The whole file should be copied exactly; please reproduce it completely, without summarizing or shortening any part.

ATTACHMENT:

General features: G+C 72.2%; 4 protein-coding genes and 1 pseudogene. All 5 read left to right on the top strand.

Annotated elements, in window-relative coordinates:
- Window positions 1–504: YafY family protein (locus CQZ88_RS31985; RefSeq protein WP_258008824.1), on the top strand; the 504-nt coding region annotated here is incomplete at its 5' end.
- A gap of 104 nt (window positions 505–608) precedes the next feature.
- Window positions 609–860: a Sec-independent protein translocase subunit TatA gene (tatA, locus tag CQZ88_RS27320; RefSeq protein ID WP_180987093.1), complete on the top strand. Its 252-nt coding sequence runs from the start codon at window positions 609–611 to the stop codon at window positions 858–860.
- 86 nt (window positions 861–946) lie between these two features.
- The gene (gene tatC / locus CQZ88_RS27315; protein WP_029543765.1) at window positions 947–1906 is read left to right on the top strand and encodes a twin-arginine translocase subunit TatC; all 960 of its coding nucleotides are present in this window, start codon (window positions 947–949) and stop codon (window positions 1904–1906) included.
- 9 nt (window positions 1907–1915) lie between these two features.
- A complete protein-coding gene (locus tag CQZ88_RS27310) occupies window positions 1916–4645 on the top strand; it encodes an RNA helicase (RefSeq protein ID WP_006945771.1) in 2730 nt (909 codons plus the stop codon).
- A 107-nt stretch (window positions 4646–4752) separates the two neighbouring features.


General features: G+C 72.2%; 4 protein-coding genes and 1 pseudogene. All 5 read left to right on the top strand.

Annotated elements, in window-relative coordinates:
- Window positions 1–504: YafY family protein (locus CQZ88_RS31985; RefSeq protein WP_258008824.1), on the top strand; the 504-nt coding region annotated here is incomplete at its 5' end.
- A gap of 104 nt (window positions 505–608) precedes the next feature.
- Window positions 609–860: a Sec-independent protein translocase subunit TatA gene (tatA, locus tag CQZ88_RS27320; RefSeq protein ID WP_180987093.1), complete on the top strand. Its 252-nt coding sequence runs from the start codon at window positions 609–611 to the stop codon at window positions 858–860.
- 86 nt (window positions 861–946) lie between these two features.
- The gene (gene tatC / locus CQZ88_RS27315; protein WP_029543765.1) at window positions 947–1906 is read left to right on the top strand and encodes a twin-arginine translocase subunit TatC; all 960 of its coding nucleotides are present in this window, start codon (window positions 947–949) and stop codon (window positions 1904–1906) included.
- 9 nt (window positions 1907–1915) lie between these two features.
- A complete protein-coding gene (locus tag CQZ88_RS27310) occupies window positions 1916–4645 on the top strand; it encodes an RNA helicase (RefSeq protein ID WP_006945771.1) in 2730 nt (909 codons plus the stop codon).
- A 107-nt stretch (window positions 4646–4752) separates the two neighbouring features.